Was pounded like boiling tempered metal;
Was hammered like flashing lightning;
Radiant designs, like ripples of water are present;
If grasped attackers are by charisma overpowered;
If waved about, mountains of rock are razed to dust;
To you – Nyitri Karchen of Jang, I offer.

And then the metal dust that travelled downwards;
Was by the smith of powerful Yamshuh
Forged in the black darkness of the west;
It’s called the sword ‘Azi – Burning poisonous manes’;
Its back is like the break of dawn;
Its edge is like overcast darkness;
Its patterns are like collected lakes;
Its temper is like sinpos when angry;
Its pliable metal is like applying knots;
Waved about it hungers to execute foes;
To you Lhabu Legpa of Hor, I offer.

Of the metal that remained within;
At the rising of the great star of dawn,
Was forged by the theurang smith;
Its hot cast iron was in a cauldron beaten;
Its tempering fluid was the blood of sinpos;
Its back so fine, that it attracts the dralha;
The dralha’s radiant complexion is clearly present;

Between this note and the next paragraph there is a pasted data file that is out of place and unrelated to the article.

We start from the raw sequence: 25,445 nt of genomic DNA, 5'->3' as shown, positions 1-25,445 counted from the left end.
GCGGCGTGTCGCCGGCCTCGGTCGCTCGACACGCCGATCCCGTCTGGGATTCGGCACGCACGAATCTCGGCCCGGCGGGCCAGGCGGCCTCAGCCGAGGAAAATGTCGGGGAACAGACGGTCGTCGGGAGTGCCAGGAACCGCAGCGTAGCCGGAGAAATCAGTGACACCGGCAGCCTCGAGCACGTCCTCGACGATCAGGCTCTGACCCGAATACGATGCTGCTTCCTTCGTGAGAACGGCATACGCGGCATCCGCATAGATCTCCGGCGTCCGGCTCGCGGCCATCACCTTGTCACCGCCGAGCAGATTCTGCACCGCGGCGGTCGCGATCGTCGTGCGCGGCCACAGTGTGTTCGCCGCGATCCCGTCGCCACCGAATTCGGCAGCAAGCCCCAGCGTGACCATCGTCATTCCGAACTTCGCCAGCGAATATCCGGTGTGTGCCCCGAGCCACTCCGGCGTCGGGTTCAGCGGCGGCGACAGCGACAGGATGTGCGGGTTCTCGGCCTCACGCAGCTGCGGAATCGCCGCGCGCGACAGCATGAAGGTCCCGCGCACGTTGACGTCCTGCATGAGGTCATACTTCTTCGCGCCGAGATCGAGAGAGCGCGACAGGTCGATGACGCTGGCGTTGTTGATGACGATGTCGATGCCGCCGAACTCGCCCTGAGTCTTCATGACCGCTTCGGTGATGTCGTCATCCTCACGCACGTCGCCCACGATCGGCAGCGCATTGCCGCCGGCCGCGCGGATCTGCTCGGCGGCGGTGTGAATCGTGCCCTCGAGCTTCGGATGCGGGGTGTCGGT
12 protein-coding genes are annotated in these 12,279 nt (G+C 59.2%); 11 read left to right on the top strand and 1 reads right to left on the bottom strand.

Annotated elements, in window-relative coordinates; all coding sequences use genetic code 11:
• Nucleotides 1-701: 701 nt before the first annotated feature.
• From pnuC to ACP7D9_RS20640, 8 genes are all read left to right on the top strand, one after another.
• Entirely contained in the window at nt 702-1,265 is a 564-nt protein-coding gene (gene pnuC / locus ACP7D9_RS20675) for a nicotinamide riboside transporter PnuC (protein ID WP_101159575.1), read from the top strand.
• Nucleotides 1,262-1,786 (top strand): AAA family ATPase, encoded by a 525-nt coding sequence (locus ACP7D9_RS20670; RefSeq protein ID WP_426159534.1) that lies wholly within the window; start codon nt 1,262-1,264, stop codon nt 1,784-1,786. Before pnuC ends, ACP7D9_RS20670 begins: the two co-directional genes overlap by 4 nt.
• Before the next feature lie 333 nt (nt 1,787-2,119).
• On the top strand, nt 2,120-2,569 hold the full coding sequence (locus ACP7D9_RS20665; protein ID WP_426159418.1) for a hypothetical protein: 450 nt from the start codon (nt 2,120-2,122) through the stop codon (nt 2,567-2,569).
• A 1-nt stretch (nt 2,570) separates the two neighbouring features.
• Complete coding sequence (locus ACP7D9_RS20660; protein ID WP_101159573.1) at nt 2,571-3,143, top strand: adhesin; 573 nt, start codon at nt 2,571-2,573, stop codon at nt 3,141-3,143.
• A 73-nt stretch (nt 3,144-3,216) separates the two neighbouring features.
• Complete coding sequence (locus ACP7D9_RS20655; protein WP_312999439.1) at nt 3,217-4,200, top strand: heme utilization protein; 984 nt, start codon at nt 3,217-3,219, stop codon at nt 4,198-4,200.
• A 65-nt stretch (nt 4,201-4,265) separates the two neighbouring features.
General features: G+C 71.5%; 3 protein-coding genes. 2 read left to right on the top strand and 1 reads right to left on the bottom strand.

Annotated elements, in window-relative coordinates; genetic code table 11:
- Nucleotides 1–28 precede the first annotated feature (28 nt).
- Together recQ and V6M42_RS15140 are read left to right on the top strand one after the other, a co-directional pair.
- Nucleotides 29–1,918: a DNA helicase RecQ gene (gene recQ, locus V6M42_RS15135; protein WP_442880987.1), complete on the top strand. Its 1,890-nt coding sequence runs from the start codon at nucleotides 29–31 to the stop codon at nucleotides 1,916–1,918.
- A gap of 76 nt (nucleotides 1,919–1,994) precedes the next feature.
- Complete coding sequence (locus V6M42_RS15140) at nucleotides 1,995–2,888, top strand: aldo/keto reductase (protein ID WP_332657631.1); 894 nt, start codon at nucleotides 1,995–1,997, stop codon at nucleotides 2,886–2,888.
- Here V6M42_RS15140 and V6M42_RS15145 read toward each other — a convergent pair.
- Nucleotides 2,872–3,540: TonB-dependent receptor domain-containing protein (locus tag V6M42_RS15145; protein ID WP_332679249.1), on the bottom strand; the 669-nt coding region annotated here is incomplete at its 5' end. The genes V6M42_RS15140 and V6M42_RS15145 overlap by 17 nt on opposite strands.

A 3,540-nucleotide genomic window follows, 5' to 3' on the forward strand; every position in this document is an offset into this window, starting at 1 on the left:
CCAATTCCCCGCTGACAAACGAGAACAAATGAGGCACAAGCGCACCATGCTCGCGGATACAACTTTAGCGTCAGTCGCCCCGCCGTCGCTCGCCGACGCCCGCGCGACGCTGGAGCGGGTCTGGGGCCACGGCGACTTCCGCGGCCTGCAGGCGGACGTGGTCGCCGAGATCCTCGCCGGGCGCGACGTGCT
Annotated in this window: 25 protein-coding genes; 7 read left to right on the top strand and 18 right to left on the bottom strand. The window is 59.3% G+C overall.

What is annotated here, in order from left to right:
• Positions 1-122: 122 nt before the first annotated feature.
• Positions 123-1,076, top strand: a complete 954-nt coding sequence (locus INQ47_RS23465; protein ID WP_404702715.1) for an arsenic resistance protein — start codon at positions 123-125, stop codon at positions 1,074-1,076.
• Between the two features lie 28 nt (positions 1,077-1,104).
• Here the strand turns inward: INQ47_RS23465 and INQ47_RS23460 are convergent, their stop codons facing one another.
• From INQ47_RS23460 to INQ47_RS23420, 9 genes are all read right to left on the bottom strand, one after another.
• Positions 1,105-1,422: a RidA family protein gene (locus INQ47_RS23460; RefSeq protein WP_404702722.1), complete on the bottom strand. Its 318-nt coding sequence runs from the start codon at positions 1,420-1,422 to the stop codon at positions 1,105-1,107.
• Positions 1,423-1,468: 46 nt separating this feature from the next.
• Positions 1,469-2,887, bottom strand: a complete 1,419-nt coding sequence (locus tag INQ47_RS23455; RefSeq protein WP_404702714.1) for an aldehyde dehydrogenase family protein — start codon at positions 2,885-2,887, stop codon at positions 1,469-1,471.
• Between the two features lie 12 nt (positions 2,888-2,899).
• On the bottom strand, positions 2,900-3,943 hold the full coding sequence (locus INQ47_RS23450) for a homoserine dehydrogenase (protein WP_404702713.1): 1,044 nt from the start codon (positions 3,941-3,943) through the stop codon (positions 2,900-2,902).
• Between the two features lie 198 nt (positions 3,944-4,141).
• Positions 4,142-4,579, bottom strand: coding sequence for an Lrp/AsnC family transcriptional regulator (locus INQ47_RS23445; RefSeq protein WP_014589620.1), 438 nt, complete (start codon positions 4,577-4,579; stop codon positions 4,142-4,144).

Its black blade attracts the Lord of death;
The executioner’s poison fumes surround it;
Radiant designs like ripples of water are present;
When slashed across the middle of rivers,
It’s called ‘Wind sword that directs rivers upwards’;
When present in the land of China below,
It’s called the sword ‘Muzi – the dry miracle’
Let it be your paternal sword, Gyatsa of Bumpa Ling.

The sections of gold, silver and silk
And the various other items like tea,
A hundred each for festive joy proffer;
It’s a celebration of nephew and uncle meeting.

When holding political power over Ling,
Oppress the napes of the powerful
And protect and support the humble poor;
In actions be honest like a split bamboo;
Mind and intellect should be like dawn that’s broken;